Yes, I'm a clydesdale. Some running races and most triathlons have special categories for heavier participants. For men, the category is for those over 190 or 200 pounds. They also have a category for women called Athenas and that generally begins at 145 pounds. These categories are usually broken down further between those who are under 40 and those who are 40 and over. These categories are designed to encourage wider participation in races.
I enjoy nearly all physical activity and have run for years. In typical age group 5k or 10k races I am at best a middle of the pack runner. Races are fun and give you a chance to test your fitness level against others; however, I generally consider a race as a contest between the stop watch and me. I have a time a want to beat going into a race and consider the race a success if I better that time regardless of how many guys in my age group are ahead of me. All that being said, I do enjoy being compared with guys closer to my size instead of those 70 pounds lighter.
Thankfully, running doesn't require much in terms of equipment. A decent sports watch and some running shoes and you're good to go. The sports watch needs to have stop watch capability and most of them do. You need to understand your pacing and how fast you are going. You can't track progress without assessing how fast you run on a per mile basis.
Credit: wikipedia commons public domain - http://en.wikipedia.org/wiki/User:TonyTheTigerAs for shoes, make sure you have sufficient padding. As a novice clydesdale runner, you likely aren't going to set any speed records. I don't set any speed records as a more experienced runner and I've resigned myself to my limitations. Accordingly, I concentrate on buying well padded shoes instead of acquiring the lightest and fastest shoes. The lighter shoes tend to have less padding. As a clydesdale class runner, you will exert more pressure on your joints per foot fall than lighter runners. Best to have padded shoes that allow your joints to keep running than worry about buying the lightest racing shoes.
Look Online for Races
Go online to look up local races. Active.com is a good source to start. Typical sign up fees range from $15 to $25. The entry fees are often less if you sign up earlier. When you do online entry you can see if they offer a clydesdale category. If not, enter in your age group.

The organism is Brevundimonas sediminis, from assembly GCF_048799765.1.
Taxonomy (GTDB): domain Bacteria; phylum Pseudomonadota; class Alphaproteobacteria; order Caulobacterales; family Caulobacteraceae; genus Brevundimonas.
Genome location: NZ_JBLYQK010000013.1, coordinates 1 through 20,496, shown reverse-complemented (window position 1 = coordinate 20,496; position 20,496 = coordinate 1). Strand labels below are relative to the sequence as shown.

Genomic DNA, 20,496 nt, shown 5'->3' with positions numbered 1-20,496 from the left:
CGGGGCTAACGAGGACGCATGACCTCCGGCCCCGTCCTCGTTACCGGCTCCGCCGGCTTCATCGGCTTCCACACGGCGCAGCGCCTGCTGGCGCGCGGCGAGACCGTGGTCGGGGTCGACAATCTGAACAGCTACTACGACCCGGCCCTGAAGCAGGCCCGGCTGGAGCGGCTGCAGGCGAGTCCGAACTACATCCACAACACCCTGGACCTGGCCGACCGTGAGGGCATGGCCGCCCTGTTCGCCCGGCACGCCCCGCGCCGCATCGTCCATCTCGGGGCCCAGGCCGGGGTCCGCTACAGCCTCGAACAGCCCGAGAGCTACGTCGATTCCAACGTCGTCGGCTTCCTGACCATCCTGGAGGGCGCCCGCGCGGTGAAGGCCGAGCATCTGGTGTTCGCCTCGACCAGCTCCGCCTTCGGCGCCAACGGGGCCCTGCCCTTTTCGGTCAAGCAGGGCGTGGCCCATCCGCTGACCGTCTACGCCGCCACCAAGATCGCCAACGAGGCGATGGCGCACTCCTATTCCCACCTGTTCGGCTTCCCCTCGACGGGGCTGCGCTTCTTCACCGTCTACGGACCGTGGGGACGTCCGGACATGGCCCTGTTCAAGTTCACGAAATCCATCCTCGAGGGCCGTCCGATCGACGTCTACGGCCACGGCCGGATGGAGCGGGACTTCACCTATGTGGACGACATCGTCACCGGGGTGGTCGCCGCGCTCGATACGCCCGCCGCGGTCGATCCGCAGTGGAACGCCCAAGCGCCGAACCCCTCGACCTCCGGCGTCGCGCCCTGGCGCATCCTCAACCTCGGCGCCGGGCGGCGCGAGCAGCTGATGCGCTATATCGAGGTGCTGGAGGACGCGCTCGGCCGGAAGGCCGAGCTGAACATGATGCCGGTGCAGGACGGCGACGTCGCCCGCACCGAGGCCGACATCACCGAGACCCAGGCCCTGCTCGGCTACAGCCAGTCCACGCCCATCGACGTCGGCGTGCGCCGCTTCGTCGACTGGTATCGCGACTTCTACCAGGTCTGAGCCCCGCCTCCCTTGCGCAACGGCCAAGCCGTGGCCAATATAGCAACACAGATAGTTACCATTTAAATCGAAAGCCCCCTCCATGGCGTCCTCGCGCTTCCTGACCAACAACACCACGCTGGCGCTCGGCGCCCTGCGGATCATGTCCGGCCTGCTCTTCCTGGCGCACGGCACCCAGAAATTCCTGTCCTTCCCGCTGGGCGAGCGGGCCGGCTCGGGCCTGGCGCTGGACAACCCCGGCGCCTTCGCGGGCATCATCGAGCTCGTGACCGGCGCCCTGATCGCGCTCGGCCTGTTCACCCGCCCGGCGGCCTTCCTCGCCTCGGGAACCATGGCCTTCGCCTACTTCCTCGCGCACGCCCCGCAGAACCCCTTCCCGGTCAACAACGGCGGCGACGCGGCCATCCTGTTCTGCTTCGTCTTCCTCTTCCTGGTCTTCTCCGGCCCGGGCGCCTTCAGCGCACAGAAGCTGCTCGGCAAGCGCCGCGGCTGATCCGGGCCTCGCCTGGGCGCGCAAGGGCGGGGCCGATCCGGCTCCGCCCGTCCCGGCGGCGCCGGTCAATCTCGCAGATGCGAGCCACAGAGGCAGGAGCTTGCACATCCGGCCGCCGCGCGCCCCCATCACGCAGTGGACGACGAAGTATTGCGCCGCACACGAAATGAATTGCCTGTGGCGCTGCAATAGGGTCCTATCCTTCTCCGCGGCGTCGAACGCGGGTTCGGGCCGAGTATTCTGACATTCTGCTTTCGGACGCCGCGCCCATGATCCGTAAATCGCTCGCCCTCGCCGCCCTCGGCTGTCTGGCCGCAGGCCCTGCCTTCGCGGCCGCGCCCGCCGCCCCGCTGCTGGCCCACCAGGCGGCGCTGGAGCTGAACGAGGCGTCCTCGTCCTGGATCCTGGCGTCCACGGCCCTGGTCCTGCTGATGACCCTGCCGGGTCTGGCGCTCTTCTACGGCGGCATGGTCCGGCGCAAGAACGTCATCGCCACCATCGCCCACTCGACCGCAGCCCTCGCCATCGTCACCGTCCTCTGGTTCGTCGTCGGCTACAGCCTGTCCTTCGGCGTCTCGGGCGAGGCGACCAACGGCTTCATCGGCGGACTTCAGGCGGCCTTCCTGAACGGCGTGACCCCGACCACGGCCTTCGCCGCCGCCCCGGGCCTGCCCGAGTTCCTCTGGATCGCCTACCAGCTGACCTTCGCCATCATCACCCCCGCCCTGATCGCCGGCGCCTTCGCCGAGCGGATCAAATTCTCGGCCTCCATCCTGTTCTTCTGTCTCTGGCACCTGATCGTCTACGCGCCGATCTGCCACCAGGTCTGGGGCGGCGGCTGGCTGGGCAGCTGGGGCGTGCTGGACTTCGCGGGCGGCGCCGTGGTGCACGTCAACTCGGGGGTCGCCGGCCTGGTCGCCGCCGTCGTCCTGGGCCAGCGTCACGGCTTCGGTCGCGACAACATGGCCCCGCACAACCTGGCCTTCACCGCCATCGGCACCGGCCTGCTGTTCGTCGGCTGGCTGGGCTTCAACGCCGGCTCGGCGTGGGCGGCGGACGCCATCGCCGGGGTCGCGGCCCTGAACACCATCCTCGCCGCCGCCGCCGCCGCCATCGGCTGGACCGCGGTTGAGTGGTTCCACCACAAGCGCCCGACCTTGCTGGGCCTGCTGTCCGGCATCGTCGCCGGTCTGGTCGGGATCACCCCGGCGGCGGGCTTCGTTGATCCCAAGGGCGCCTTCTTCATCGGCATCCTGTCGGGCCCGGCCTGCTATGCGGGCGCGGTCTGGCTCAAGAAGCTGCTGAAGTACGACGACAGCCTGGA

Try to Find a Race with a Smaller Field of Runners
If you are new to races, I would suggest starting out with a race without too many runners. You can often get an idea about the size of the field by checking out online results from the same race in prior years. Try to find one with 500 or less entrants. Smaller entry fields are better because the start of a race can be very cluttered. I was once in a race with 10,000 participants and spent the first mile tripping over race walkers. Best race etiquette is to line up roughly in the order you expect to finish. Front of the pack runners should be right on the starting line. If you're new and a clydesdale, your best strategy is to line up towards the rear so that you aren't run over in the beginning stages of the run.
Before the Race
Don't Eat Much
Most races are run early in the morning. If you eat any kind of breakfast, be sure to keep itCredit: wikipedia commons public domain - U.S. Navy photo by Mass Communication Specialist 3rd Class Chelsea Kennedy very very light. I am guilty of swilling coffee each morning, so race preparation involves proper caffeine fueling. If you do happen to sign up for a race that starts in the afternoon or evening, you might not be racing on an empty stomach. Nevertheless, you still need to limit your food intake for at least four hours before the race start time. I ran a Saturday afternoon race once and ate a Chinese food lunch about two and a half hours before the starting time. I figured enough time had elapsed and my stomach would be clear. I was wrong! I could taste the Chinese food for the entire 12k run.